[0059] After the experiments, the REEs deposited substrates were carefully rinsed with ethanol, and then water to wash off any excess IL. The REE deposited substrates were then digested in an aqueous acid solution to release REEs from the substrate and the digested acid solution is then analyzed using IPC-MS to determine the recovery. However, the digestion of the deposited REEs deposited on the Au substrate-required for the analysis via ICP-MS-was found to be challenging. The REEs seems to have strongly bonded on the substrate, therefore traditional acid digestion could not fully digest/release REEs from the substrate. FIG. 8 illustrates the pictures of the REEs deposited on Au substrates (samples S1-S4) after more than 12-hours of digestion in 0.5 M H2SO4 solution. It can be seen that a significant amount of REEs is still remained on the surface of the substrate (black deposit in the rectangle). As a result, the REEs recovery reported herein for this particular POC testing is less than the actual amount. The ICP-MS analysis of the partially digested samples is presented in Table 1.
Table 1. Percent recovery for each of the REEs via the EEREE process from LCA.
REESampleCumulative Recovery
S1S2S3S4
Sc 0.0002% 0.0004% 0.0009% 0.0064% 0.01%
Y 0.0000% 0.0001% 0.0036% 0.0015% 0.01%
La 0.0000% 0.0001% 0.0181% 0.0117% 0.03%
Ce 0.0158% 0.0023% 0.0505% 0.0351% 0.10%
Pr 0.0000% 0.0001% 0.0547% 0.0314% 0.09%
Nd 0.0000% 0.0001% 0.0545% 0.0306% 0.09%
Sm 0.0000% 0.0001% 0.0548% 0.0300% 0.09%
Eu 0.0001% 0.0001% 0.0575% 0.0536% 0.11%
Gd 0.0004% 0.0002% 0.0365% 0.0181% 0.06%
Tb 0.0003% 0.0002% 0.0404% 0.0208% 0.06%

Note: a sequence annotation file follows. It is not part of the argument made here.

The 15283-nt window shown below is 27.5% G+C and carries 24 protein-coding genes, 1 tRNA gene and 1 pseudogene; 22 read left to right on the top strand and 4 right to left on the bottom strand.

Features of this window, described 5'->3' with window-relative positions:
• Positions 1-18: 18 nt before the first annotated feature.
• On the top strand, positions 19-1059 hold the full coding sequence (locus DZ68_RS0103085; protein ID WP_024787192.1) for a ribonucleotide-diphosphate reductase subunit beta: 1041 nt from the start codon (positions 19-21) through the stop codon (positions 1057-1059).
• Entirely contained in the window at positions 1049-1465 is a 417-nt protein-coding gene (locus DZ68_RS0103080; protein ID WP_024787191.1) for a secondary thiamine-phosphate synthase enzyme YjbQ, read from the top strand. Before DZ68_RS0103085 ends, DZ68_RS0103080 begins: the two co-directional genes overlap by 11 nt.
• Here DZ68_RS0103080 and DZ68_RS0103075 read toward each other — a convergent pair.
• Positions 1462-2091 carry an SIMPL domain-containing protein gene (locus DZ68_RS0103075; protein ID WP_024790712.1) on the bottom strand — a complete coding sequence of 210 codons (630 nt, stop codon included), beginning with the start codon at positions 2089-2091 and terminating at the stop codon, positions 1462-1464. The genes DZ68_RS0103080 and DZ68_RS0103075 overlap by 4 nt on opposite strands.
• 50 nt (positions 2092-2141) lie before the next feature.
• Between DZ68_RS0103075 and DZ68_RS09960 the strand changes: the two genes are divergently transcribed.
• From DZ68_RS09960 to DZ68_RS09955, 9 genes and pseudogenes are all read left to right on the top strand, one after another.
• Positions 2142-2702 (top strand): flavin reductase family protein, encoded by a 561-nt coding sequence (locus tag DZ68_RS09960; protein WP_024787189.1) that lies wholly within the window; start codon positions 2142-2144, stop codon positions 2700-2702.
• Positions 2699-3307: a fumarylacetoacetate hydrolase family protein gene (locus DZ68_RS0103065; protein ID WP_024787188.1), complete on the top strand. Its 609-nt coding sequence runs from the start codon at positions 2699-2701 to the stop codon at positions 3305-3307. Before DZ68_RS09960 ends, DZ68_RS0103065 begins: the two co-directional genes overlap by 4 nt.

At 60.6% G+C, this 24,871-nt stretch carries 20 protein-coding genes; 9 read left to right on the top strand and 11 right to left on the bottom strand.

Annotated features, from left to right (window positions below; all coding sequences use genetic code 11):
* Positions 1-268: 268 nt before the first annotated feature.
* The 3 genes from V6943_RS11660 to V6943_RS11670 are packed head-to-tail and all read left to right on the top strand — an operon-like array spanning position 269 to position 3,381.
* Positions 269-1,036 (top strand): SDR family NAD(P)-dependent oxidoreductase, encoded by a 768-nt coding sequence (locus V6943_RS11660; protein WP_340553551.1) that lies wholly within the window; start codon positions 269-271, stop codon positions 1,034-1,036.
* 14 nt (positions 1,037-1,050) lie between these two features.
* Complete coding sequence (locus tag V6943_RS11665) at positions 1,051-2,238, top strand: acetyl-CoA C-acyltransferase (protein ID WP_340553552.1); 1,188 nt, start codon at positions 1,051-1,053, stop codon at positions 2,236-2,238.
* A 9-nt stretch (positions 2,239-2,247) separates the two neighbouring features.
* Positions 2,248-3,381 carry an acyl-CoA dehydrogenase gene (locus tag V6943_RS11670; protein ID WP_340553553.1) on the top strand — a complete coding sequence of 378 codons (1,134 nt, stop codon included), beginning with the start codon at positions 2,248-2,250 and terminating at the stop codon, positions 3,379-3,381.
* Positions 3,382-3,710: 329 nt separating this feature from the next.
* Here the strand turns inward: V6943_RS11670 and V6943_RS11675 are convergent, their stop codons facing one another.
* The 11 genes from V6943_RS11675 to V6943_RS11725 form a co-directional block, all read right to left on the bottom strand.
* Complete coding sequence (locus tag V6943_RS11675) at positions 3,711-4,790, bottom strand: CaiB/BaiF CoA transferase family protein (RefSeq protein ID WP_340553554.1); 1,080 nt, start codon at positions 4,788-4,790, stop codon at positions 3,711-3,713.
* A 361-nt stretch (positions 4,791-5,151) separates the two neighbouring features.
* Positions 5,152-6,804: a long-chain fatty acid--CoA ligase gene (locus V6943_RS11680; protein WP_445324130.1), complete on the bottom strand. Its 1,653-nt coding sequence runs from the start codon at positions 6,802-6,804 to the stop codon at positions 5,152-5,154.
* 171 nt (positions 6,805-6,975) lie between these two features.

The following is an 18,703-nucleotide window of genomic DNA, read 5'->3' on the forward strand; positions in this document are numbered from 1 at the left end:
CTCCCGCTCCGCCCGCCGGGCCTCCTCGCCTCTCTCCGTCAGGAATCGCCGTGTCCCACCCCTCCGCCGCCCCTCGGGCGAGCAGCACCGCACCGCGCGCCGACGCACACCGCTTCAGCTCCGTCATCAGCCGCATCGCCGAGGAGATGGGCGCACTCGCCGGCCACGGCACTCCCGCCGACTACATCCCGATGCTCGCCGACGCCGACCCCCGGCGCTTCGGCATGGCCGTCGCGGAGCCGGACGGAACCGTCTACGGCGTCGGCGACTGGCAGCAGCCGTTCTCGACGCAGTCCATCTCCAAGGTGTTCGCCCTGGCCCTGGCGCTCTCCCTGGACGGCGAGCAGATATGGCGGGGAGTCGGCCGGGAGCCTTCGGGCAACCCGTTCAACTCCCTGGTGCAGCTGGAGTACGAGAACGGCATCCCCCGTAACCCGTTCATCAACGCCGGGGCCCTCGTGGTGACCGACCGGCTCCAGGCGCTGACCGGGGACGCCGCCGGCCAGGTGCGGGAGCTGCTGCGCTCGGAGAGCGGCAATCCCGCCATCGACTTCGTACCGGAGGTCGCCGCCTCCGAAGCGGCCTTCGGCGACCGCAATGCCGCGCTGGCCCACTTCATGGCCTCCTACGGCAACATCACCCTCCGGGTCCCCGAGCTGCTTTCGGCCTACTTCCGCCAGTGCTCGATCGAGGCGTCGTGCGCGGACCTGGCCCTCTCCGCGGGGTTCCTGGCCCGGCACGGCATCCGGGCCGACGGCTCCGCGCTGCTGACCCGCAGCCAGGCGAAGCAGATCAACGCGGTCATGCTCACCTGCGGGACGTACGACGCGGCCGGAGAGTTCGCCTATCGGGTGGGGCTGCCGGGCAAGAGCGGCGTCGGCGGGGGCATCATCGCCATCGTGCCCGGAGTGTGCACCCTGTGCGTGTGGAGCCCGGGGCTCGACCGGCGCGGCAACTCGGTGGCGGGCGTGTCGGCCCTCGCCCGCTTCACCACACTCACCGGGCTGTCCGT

Dy 0.0000% 0.0001% 0.0308% 0.0138% 0.04%
Ho 0.0001% 0.0002% 0.0266% 0.0134% 0.04%
Er 0.0000% 0.0001% 0.0197% 0.0093% 0.03%
Tm 0.0003% 0.0004% 0.0159% 0.0114% 0.03%
Yb 0.0001% 0.0002% 0.0105% 0.0051% 0.02%
Lu 0.0003% 0.0005% 0.0083% 0.0073% 0.02%
Th 0.0003% 0.0015% 0.0037% 0.0028% 0.01%
Total REE 0.0041% 0.0008% 0.0287% 0.0184% 0.05%

Example 4. EEREE proof-of-concept validation and scale-up.



[0060] An experiment was designed with the objective of EEREE process proof-of-concept validation and scale-up. A chronoamperometry experiment was performed for 4-hours at -0.4 V potential in N2-saturated electrolyte (LCA@IL) on 8-cm2 (4 cm2 on each side) substrates at 100 °C. The chronoamperometry graph in FIG. 9 shows the current density of about -0.72 mA/cm2, which was similar to the current density observed during the proof-of-concept testing experiment at -0.4 V (S1). This successfully demonstrates the experimental validation of the scale-up of the EEREE process.

[0061] After the experiment, the REE deposited Au substrate was rinsed with ethanol, and then water to wash off any excess IL. Pictures of the REE deposited Au substrate are shown in FIG. 10.

[0062] As the digestion of the REEs deposited on the substrate was found to be challenging during the POC experimentation, the ICP-MS analysis for the validation and scale up experiment was performed on the LCA@IL before and after electrochemical extraction instead of the deposited REEs.

[0063] The ICP-MS analysis was used to compute the percent recovery of rare earth elements, as shown in FIG. 11, and confirmed the recovery of 26% of the total REEs from the LCA@IL solution in 4 hours at a recovery rate of 6.25% per hour, with >49% recovery for Sc and >41% recovery for Y. Out of the 17 REEs in the LCA, the recovery for the 11 REEs were found to be between 10-19%, for three REEs were found to be between 20-39%, two REEs were recovered at >40%, and no Th (0%) was recovered.

[0064] The percent yield for each of the REEs was calculated and presented in FIG. 12 with the top four REEs with a yield of 16.2 % for Sc, 13.6 % for Y, 8.2 % for Ce, and 7.0 % for La.

[0065] The EEREE process recovery density rate (µg/m2-hr) presented by µg of REE deposited per m2 substrate area per hour for each of the REEs was calculated and presented in FIG. 13. The EEREE process recovery rate data also shows that if optimized properly, the EEREE process could be used for selective recovery high purity Sc, Y, Ce, La, and Nd and separate Th.